Lowered achievement levels could also be explained by the use of more formal, competitive assessment practices that students experience in secondary school. A move away from intrinsic methods of assessment towards a more impersonal, more evaluative, more formal and more competitive environment is another significant factor effecting transition to secondary school.

So what can teachers and schools do to ensure students maintain their engagement with mathematics and with school as they enter secondary education? Here are some suggestions:

  • Build transition programs that promote collaboration between primary and secondary schools
  • Invite secondary mathematics teachers to visit and observe (and perhaps teach) primary mathematics lessons and vice versa
  • Hold joint parent and student information sessions that explain pedagogy and the mathematics curriculum expectations
  • Attend professional learning aimed at middle years mathematics pedagogy and content
  • Be familiar with mathematics curriculum requirements at both primary and secondary levels.

References:

Akos, P., & Galassi, J. P. (2004). Middle and high school transitions as viewed by students, parents, and teachers. ASCA Professional School Counseling, 7(4), 212-221.

Alspaugh, J. W. (1998). Achievement loss associated with the transition to middle school and high school. The Journal of Educational Research, 92(1), 20-23.

Ashton, R. (2008). Improving the transfer to secondary school: How every child’s voice can matter. Support for Learning, 23(4), 176-182.

Athanasiou, C., & Philippou, G. N. (2009). Students’ views of their motivation in mathematics across the transition from primary to secondary school. Paper presented at the 33rd Conference of the International Group for the Psychology of Mathematics Education., Thessaloniki, Greece.

Australian Curriculum Assessment and Reporting Authority (ACARA). (2010). The Australian curriculum: Mathematics Retrieved 8th August, 2010, from http://www.australiancurriculum.edu.au/Mathematics/Curriculum/F-10

Bicknell, B. (2009). Continuity in mathematics learning across a school transfer. Paper presented at the 33rd Conference of the International Group for the Psychology of Mathematics Education, Thessaloniki, Greece.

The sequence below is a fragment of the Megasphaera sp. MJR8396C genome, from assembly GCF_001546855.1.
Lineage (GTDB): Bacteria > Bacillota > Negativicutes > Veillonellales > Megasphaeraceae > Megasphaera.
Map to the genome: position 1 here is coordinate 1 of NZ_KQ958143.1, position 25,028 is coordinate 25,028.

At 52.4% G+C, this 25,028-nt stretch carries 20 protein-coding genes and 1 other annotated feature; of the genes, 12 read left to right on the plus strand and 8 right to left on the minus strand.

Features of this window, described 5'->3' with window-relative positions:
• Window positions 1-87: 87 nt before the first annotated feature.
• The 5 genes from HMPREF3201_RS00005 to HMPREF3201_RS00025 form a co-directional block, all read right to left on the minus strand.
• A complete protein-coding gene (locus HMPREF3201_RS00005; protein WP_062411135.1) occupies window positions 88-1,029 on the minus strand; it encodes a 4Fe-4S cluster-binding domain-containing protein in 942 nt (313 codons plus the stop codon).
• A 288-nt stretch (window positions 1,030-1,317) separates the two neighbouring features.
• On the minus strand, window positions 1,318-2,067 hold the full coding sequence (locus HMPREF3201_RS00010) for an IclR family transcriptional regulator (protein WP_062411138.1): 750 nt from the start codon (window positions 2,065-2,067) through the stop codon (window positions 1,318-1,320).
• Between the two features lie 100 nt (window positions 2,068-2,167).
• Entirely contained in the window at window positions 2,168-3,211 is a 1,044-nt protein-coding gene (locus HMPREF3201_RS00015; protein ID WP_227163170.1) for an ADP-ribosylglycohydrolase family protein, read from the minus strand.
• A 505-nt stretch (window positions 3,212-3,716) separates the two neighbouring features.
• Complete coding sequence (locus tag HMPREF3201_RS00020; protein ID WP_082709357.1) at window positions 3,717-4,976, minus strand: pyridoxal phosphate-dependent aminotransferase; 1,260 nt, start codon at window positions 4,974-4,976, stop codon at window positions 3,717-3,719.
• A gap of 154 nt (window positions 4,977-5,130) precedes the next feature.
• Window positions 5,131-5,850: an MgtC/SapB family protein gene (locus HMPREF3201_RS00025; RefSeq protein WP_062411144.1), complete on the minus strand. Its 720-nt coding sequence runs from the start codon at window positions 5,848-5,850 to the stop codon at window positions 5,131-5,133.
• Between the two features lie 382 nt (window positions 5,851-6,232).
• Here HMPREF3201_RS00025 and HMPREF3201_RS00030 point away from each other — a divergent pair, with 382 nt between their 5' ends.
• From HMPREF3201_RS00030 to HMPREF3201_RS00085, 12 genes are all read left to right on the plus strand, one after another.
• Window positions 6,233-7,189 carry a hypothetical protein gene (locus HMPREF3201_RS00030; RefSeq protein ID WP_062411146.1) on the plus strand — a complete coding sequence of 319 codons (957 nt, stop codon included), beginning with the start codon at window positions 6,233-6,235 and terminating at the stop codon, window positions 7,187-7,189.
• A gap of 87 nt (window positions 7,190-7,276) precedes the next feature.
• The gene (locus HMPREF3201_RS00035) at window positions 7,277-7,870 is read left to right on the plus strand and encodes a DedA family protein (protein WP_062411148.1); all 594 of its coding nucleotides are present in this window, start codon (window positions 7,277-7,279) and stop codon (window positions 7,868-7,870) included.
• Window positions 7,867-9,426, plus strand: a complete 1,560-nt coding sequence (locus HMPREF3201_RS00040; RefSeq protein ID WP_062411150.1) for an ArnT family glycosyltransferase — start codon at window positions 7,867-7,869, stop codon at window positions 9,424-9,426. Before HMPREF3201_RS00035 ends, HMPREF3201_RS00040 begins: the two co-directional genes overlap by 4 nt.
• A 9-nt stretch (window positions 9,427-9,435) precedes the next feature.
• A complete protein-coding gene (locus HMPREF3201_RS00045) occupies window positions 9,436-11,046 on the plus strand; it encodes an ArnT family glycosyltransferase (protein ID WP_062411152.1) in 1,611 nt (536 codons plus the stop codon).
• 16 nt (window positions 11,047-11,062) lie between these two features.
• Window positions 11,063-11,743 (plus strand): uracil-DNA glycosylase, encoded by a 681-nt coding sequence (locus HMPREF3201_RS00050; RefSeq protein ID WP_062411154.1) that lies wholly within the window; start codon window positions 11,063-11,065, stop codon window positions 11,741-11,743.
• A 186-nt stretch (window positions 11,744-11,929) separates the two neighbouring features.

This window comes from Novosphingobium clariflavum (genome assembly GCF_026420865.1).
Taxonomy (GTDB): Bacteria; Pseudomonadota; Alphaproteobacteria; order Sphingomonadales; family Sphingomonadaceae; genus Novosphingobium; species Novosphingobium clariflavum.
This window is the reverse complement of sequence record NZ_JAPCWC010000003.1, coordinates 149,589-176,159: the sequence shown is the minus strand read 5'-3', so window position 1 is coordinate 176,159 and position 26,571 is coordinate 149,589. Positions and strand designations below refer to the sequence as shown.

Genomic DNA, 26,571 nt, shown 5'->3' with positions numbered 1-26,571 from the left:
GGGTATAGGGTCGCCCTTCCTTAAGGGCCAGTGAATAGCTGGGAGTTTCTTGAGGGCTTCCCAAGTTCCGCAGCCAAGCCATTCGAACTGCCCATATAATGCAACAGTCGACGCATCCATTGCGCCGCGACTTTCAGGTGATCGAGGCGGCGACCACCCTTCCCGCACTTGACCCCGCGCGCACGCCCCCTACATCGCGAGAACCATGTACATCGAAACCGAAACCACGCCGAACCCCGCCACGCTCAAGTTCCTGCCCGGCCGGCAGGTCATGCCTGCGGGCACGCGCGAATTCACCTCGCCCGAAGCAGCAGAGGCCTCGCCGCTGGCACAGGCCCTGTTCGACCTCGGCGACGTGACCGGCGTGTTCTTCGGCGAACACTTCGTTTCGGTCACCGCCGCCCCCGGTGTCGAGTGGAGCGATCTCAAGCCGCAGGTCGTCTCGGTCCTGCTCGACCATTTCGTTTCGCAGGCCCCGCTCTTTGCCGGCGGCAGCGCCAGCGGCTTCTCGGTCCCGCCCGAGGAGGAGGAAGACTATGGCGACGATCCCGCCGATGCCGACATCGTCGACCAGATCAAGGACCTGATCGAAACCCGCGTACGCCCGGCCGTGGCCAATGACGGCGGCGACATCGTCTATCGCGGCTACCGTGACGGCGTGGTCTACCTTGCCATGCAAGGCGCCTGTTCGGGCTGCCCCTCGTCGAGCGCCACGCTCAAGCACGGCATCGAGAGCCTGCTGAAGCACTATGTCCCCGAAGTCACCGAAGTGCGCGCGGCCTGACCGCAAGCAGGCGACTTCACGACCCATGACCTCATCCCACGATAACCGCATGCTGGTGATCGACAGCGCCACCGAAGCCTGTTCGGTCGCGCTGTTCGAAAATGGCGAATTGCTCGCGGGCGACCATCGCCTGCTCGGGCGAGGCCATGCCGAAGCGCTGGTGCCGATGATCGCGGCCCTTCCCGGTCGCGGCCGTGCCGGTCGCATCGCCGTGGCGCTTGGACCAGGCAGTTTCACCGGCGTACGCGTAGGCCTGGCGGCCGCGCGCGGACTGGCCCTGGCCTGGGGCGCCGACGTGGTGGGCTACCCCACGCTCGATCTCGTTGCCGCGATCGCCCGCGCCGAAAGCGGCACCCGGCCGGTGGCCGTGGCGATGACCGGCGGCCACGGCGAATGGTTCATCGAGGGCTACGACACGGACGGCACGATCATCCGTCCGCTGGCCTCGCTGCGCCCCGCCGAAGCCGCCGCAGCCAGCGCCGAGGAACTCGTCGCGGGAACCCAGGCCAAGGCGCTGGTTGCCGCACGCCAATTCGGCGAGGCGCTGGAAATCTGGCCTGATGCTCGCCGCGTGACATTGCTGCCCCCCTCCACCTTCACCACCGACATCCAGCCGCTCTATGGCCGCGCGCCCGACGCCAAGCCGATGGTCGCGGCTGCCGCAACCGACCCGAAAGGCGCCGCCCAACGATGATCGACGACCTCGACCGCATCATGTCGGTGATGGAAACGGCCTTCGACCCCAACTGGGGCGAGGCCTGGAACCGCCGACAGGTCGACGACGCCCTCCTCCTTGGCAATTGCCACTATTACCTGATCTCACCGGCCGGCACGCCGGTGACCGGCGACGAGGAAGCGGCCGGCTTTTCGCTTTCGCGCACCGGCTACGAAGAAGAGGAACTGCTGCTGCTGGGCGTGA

Eccles, J. S., & Wigfield, A. (1993). Negative effects of traditional middle schools on student motivation. . Elementary School Journal, 93(5), 553-574.

Howard, S., & Johnson, B. (2004, 28 November – 2 December). Transition from primary to secondary school: Possibilities and paradoxes. Paper presented at the Conference of the Australian Association for Research in Education, Melbourne.

Kirkpatrick, D. (1992, November). Students’ perceptions of the transition from primary to secondary school. Paper presented at the Australian Association for Research in Education/New Zealand Association for Educational Research joint conference, Deakin University, Geelong. http://www.aare.edu.au/92pap/kirkd92003.txt

Martin, A. J. (2006). The relationship between teachers’ perceptions of student motivation and engagement and teachers’ enjoyment of and confidence in teaching. Asia-Pacific Journal of Teacher Education, 34(1), 73-93.

McGee, C., Ward, R., Gibbons, J., & Harlow, A. (2003). Transition to secondary school: A literature review. Ministry of Education, New Zealand.

Whitley, J., Lupart, J. L., & Beran, T. (2007). Differences in achievement between adolescents who remain in a K-8 school and those who transition to a junior high school. Canadian Journal of Education, 30(3), 649-669.

Zanobini, M., & Usai, M. C. (2002). Domain-specific self-concept and achievement motivation in the transition from primary to low middle school. Educational Psychology, 22(2), 203-217.

Technology in the classroom can improve primary mathematics

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There’s much more to mathematics than computation, and that’s where more contemporary technologies can improve primary mathematics.
Shutterstock

Catherine Attard, Western Sydney University

Many parents are beginning to demand less technology use in the primary classroom due to the amount of screen time children have at home. This raises questions about whether technology in the classroom helps or hinders learning, and whether it should be used to teach maths.

Blaming the calculator for poor results

We often hear complaints that children have lost the ability to carry out simple computations because of the reliance on calculators in primary schools. This is not the case. In fact, there has been very little research conducted on the use of calculators in classrooms since the 80’s and 90’s because they are not a significant feature of primary school maths lessons. When calculators are used in primary classrooms, it’s usually to help children develop number sense, to investigate number patterns and relationships, or to check the accuracy of mental or written computation.

There is also evidence that children become more flexible in the way they compute through the use of calculators. It allows them to apply their knowledge of place value and other number related concepts rather than using a traditional algorithm.

The Australian Curriculum promotes a strong focus on the development of numeracy, including the development of estimation and mental computation. These are skills that children need in order to use calculators and other technologies efficiently.